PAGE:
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Table of Contents

RAAF Meteorological Service



Chapter 1: The Weather Factor in Warfare

Chapter 2: Establishing and Developing the RAAF Directorate of Met. Services (D.Met.S)

Chapter 3: Recruiting and Training of Personnel

Chapter 4: Meteorology in Aviation

Chapter 5: The Met. Retreating

Chapter 6: The Met. Advancing
The Coral Sea Battle—May 1942
The Battle of Milne Bay—24 August to 8 September, 1942
The Bismarck Sea Battle—1 March 1943

Chapter 7: The Met With the Army and the Navy

Chapter 8: Divisional Offices of the Bureau of Meteorology During the War

Chapter 9: Research and Instrumental Development

Chapter 10: The End, Aftermath, and Beyond

Appendix 1

Appendix 2

Appendix 3

Appendix 4



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The Bismarck Sea Battle—1 March 1943 (continued)

This was while Hannay was Area Meteorological Officer with headquarters at the 57 Mile Post from Darwin. Most of this time he lived in a tent, which he shared with another officer; and later in a tin-roofed hut. The main operations were bombing attacks on the Netherlands East Indies.[71]

RAAF meteorological sections frequently provided services for American aircraft at bases where there were no US weather units, and American meteorological stations provided similar services for RAAF squadrons in similar circumstances. At some stations, such as Garbutt (Townsville) and Port Moresby, RAAF and US meteorological units were located side by side.

By mid-1942, many of the original Met. personnel had just returned from operational stations taken by the enemy. It was, therefore, not surprising that much of the discussion and argument about the weather on mainland stations such as Brisbane, at times verged on the 'troppo'.[72]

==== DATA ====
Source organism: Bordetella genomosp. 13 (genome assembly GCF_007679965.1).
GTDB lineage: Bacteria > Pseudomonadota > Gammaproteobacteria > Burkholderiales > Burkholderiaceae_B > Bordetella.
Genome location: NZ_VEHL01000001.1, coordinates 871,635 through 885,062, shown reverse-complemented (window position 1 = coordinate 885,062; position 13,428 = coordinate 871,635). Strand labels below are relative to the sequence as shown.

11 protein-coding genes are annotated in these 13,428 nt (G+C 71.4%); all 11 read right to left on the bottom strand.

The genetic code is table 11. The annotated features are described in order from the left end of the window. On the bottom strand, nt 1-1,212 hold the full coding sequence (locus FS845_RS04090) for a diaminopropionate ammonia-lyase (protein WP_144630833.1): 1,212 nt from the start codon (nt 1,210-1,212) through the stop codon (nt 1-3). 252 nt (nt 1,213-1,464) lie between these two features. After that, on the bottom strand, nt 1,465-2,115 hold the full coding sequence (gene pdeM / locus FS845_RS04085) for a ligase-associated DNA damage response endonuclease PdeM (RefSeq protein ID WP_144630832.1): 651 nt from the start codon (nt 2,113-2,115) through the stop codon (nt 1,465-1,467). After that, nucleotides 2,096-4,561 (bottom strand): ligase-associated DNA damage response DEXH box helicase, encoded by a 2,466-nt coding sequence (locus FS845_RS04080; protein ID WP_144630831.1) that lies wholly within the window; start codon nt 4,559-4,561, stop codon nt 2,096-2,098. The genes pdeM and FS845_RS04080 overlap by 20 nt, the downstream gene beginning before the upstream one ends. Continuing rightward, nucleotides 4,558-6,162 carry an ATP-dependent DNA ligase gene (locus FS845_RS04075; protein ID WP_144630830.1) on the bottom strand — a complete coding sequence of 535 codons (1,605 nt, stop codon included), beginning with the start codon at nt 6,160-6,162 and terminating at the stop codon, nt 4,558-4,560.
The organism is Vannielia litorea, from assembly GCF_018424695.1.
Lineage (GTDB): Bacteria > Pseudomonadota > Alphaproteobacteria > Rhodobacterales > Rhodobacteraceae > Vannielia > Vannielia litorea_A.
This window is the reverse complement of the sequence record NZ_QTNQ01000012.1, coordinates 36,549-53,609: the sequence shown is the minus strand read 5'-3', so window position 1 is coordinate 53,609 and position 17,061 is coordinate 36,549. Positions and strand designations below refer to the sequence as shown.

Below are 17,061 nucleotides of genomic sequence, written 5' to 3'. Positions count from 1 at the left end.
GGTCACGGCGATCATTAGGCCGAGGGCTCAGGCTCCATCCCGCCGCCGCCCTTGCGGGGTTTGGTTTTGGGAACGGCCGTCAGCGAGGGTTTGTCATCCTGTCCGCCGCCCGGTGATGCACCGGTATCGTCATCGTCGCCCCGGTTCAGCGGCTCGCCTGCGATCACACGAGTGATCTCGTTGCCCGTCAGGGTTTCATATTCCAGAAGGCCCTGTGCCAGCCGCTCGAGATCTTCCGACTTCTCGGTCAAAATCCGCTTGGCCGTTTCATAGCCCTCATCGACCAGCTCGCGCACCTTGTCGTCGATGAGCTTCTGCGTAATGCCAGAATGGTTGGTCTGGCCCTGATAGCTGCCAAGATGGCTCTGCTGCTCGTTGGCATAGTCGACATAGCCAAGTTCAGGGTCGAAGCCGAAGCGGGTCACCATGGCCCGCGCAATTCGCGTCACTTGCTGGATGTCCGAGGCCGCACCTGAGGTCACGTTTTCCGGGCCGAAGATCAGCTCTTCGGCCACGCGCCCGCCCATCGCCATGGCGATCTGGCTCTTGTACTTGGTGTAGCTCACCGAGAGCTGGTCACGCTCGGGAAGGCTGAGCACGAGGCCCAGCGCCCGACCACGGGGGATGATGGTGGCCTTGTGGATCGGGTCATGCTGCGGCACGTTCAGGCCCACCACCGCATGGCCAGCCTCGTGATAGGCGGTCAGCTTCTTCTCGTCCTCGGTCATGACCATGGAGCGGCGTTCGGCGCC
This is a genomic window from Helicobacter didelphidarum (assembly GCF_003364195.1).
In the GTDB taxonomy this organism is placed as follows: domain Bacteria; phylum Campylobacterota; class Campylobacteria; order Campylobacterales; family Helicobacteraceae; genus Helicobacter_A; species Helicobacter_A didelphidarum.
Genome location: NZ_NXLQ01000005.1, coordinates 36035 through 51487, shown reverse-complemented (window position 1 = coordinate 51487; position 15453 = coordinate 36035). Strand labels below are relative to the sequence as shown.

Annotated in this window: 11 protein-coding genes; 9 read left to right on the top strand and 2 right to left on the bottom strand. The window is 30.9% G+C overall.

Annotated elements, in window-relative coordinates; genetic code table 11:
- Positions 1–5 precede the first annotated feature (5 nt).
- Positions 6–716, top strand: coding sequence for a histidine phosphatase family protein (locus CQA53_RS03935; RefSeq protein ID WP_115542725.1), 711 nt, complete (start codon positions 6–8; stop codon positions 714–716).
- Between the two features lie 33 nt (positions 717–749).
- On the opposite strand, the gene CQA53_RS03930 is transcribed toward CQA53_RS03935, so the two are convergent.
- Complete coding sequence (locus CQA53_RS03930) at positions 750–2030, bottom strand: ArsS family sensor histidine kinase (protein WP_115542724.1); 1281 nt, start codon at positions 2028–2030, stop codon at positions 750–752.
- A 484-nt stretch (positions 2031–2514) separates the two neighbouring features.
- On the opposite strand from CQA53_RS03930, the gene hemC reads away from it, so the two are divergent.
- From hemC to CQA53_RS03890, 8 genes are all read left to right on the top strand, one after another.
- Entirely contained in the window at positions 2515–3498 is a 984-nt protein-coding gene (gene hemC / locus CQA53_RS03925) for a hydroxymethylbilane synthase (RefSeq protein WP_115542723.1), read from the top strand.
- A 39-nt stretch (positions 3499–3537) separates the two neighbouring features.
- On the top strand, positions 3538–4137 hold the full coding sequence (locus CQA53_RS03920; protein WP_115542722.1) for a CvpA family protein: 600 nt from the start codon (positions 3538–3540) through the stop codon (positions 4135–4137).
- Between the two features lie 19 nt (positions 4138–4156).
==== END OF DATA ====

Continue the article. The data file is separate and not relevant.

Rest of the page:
The fact that the personnel of the station were for some time exclusively male allowed a certain gusto and piquancy of expression in the learned discussion which flowed so freely. It was often a welcome relief from worry and tension. Towards the end of 1942, the first WAAAF Meteorological Charters arrived, and later female Meteorological Assistants. 'While this can only be classed as a good thing', commented Gibbs, 'albeit, a certain exuberance and richness of imagery was henceforth lacking in our essential discussions'.

The contacts made with the weather men of the US Navy and Army were both congenial and productive. The resultant interchange of ideas was stimulating, as the enthusiastic RAAF meteorological group feverishly searched for the right answers.

The pressure was on all Allied personnel at this time. Everyone had to give his best in view of the slender resources of the Allied air forces in early 1942. General Kenney had every available squadron on the job. Something simply had to be done to combat the growing enemy concentration on Rabaul. At the same time, the Allies could not afford heavy losses, and the north-west monsoon season was a formidable reckoning with which to contend.

People in Bright Sparcs - Gibbs, William James (Bill); Hannay, Alexander Keith (Keith)

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Joyce, J. 1993 'The Story of the RAAF Meteorological Service', Metarch Papers, No. 5 October 1993, Bureau of Meteorology

© Online Edition Australian Science and Technology Heritage Centre and Bureau of Meteorology 2001
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